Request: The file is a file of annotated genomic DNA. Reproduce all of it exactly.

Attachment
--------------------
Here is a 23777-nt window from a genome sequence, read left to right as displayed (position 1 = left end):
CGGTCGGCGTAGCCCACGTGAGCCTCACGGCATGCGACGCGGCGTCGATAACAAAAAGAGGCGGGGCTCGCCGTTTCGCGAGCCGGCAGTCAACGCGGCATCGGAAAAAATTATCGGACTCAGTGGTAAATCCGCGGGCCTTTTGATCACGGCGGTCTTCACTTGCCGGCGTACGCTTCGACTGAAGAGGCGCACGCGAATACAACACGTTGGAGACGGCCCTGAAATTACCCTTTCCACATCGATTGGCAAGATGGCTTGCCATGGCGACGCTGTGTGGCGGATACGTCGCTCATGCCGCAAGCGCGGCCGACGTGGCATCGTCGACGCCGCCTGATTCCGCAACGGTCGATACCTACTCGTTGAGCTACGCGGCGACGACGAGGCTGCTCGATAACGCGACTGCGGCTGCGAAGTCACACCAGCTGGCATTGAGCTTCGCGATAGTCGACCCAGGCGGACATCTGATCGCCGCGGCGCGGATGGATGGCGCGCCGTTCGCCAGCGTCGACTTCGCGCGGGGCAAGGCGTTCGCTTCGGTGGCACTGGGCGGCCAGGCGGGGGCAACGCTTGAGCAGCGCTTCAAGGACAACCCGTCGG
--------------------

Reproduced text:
Here is a 23777-nt window from a genome sequence, read left to right as displayed (position 1 = left end):
CGGTCGGCGTAGCCCACGTGAGCCTCACGGCATGCGACGCGGCGTCGATAACAAAAAGAGGCGGGGCTCGCCGTTTCGCGAGCCGGCAGTCAACGCGGCATCGGAAAAAATTATCGGACTCAGTGGTAAATCCGCGGGCCTTTTGATCACGGCGGTCTTCACTTGCCGGCGTACGCTTCGACTGAAGAGGCGCACGCGAATACAACACGTTGGAGACGGCCCTGAAATTACCCTTTCCACATCGATTGGCAAGATGGCTTGCCATGGCGACGCTGTGTGGCGGATACGTCGCTCATGCCGCAAGCGCGGCCGACGTGGCATCGTCGACGCCGCCTGATTCCGCAACGGTCGATACCTACTCGTTGAGCTACGCGGCGACGACGAGGCTGCTCGATAACGCGACTGCGGCTGCGAAGTCACACCAGCTGGCATTGAGCTTCGCGATAGTCGACCCAGGCGGACATCTGATCGCCGCGGCGCGGATGGATGGCGCGCCGTTCGCCAGCGTCGACTTCGCGCGGGGCAAGGCGTTCGCTTCGGTGGCACTGGGCGGCCAGGCGGGGGCAACGCTTGAGCAGCGCTTCAAGGACAACCCGTCGG